Random roommate potentially backfires

Next weekend, I will drive down to Shawnee, Oklahoma for the first time since officially deciding that I will attend Oklahoma Baptist University there next year. I will register and choose my classes, and I will have the opportunity to find out who my roommate is and where my dorm room is.

When I filled out the housing application, I tried to make everything as accurate as possible in the hopes of eliminating any chances that my roommate and I may rub each other the wrong way. For example, I classified myself as a night person to avoid overt happiness in the morning; I believe it’s a terrible start to my day. Upon seeing that the only options for “How do you prefer to keep your room?” are “neat” or “casual,” I thought the search was over, that there was no chance I would find a roommate who would accept my habits. However, Dictionary.com defines casual as “without definite or serious intention” or “accidental,” which describes my preferences perfectly.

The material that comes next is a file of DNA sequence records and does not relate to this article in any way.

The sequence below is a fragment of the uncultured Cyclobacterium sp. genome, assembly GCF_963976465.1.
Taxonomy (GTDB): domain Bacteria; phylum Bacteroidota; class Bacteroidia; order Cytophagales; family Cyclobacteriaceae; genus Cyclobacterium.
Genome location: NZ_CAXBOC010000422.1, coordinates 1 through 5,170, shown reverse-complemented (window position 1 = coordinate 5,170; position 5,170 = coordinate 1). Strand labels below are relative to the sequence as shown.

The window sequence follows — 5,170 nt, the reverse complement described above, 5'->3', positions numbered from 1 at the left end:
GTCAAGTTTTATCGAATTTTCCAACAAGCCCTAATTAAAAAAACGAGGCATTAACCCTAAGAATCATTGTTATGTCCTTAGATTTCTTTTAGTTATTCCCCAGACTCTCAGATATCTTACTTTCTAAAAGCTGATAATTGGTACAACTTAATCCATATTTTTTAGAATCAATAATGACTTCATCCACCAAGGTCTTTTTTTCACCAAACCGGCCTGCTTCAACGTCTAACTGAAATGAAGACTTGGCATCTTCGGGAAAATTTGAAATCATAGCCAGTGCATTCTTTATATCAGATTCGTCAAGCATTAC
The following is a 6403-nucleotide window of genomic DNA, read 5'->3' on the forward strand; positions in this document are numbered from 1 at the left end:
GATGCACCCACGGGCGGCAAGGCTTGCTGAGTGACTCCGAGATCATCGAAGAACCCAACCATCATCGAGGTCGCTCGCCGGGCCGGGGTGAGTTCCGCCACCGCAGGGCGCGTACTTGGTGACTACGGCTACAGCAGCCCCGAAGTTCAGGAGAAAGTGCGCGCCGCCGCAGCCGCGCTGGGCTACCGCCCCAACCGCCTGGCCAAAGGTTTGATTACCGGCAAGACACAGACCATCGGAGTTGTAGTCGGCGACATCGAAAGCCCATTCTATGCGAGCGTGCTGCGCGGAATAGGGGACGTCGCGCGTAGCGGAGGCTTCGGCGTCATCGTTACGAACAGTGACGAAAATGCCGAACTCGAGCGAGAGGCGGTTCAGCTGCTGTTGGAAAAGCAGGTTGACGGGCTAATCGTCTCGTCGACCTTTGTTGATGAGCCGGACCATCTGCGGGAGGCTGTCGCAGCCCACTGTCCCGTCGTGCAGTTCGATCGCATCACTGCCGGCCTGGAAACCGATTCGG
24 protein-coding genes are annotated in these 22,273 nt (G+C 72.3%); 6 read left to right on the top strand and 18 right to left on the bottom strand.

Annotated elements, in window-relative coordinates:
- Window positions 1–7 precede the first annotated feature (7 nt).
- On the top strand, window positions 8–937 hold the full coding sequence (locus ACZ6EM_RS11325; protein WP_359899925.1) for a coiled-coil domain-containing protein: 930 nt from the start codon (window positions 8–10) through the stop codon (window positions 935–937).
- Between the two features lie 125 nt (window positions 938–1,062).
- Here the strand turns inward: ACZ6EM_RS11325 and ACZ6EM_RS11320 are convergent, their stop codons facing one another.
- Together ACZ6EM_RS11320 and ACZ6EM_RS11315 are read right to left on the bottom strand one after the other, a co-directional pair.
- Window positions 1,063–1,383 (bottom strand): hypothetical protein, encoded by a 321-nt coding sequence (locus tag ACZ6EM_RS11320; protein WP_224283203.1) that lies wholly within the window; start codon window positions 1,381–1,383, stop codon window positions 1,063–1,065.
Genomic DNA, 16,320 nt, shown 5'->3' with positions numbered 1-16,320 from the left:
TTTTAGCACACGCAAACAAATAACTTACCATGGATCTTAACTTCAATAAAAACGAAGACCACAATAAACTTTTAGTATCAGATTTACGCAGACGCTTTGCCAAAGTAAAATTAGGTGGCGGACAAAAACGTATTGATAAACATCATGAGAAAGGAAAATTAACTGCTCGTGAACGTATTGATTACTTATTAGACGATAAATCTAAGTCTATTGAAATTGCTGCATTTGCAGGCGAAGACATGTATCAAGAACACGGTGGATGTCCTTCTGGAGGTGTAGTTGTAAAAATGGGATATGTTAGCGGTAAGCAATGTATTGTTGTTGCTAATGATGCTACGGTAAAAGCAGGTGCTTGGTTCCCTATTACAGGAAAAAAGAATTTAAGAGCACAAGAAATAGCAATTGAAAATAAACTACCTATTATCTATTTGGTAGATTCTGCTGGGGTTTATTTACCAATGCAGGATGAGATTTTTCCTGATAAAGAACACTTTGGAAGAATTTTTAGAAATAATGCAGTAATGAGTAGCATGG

At the end of the application, it asks “What other information should be considered in the assignment of your housing and/or roommate?” So many possible answers flickered through my mind. Should I mention that I’m obsessed with “Gilmore Girls” and that I love “The Office?” That I enjoy opening the window for fresh air every once in awhile? That I have a tendency to be sarcastic or sardonic at times?

I didn’t write any of that. Instead, I pondered what some of my worst roommate fears are:

  1. she hates all my music
  2. she eats all my food
  3. she loses my stuff
  4. she demands that we find matching bedding (coordinated would be alright)
  5. she resolves herself to only studying and no relationships

The list goes on; living with someone unknown is a big risk, a step of vulnerability. But here’s to hoping that, despite all of my idiosyncrasies, we’ll click.